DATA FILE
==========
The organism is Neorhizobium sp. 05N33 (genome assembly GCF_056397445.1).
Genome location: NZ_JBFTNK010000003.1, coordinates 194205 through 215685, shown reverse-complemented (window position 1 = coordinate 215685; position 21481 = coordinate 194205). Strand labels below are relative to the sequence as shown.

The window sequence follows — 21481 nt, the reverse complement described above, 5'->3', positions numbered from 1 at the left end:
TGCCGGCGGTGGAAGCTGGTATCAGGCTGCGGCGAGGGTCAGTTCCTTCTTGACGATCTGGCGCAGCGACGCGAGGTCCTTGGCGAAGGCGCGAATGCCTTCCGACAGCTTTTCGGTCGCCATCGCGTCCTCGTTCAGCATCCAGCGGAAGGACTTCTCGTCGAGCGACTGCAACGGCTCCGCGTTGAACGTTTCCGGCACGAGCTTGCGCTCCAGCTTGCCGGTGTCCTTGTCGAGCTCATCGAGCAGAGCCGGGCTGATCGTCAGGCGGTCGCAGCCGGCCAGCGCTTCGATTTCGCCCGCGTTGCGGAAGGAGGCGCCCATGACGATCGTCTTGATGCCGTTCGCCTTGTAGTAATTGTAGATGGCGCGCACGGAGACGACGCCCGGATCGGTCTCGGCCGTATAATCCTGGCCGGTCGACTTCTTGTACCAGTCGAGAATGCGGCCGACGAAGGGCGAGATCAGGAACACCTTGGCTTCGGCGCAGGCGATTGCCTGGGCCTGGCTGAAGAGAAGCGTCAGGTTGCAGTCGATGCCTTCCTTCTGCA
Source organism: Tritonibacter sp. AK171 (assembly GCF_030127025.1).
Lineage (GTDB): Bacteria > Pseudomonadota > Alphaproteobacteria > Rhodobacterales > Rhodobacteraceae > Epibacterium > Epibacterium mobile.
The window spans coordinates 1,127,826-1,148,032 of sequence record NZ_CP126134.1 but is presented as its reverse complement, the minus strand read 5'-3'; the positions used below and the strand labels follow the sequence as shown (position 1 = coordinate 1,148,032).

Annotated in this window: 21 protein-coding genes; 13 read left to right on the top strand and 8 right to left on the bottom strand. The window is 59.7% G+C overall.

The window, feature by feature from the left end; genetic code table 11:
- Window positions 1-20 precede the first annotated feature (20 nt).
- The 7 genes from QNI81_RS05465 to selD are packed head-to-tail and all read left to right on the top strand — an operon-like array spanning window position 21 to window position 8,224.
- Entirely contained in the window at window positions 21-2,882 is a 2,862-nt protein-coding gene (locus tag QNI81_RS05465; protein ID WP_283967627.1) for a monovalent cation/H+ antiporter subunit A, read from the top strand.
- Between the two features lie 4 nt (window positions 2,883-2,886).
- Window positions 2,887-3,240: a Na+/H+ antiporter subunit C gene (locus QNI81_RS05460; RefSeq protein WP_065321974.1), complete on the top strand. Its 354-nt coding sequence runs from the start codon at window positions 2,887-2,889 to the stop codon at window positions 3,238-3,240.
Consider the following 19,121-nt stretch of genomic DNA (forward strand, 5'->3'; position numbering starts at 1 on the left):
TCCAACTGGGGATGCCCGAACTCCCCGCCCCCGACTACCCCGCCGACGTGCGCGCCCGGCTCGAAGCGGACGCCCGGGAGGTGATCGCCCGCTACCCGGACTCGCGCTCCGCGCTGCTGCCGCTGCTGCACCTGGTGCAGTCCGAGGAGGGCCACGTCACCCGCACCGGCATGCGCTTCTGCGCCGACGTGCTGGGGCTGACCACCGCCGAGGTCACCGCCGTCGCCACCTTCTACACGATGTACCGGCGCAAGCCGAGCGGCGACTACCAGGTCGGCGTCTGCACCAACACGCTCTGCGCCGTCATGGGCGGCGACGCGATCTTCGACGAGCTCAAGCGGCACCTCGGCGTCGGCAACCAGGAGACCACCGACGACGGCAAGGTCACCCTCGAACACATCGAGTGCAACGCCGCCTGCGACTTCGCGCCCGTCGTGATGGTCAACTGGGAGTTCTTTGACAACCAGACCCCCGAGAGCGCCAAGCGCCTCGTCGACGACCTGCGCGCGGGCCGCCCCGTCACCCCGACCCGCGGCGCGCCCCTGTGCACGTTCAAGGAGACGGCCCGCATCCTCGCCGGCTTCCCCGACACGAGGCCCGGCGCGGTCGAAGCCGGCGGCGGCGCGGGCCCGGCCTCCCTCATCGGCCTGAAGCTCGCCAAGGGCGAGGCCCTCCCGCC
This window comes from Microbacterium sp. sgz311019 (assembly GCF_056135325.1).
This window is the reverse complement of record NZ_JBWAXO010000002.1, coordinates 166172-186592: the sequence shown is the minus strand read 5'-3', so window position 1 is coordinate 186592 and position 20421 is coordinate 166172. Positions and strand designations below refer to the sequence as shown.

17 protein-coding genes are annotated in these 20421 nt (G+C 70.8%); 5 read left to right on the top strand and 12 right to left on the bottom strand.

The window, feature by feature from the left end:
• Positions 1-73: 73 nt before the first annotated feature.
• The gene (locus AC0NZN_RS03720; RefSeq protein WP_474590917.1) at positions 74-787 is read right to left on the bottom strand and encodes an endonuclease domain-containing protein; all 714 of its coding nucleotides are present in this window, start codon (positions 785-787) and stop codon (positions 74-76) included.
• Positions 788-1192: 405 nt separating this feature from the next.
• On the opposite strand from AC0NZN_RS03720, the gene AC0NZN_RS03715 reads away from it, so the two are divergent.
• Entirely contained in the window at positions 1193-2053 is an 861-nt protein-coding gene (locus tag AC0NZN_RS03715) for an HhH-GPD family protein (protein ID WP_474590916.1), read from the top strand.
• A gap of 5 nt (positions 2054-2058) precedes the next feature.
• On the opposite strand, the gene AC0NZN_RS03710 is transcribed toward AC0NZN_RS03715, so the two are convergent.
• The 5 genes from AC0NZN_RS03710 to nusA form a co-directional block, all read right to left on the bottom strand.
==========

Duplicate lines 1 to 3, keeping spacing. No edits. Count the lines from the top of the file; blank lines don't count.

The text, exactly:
The organism is Neorhizobium sp. 05N33 (genome assembly GCF_056397445.1).
Genome location: NZ_JBFTNK010000003.1, coordinates 194205 through 215685, shown reverse-complemented (window position 1 = coordinate 215685; position 21481 = coordinate 194205). Strand labels below are relative to the sequence as shown.

The window sequence follows — 21481 nt, the reverse complement described above, 5'->3', positions numbered from 1 at the left end: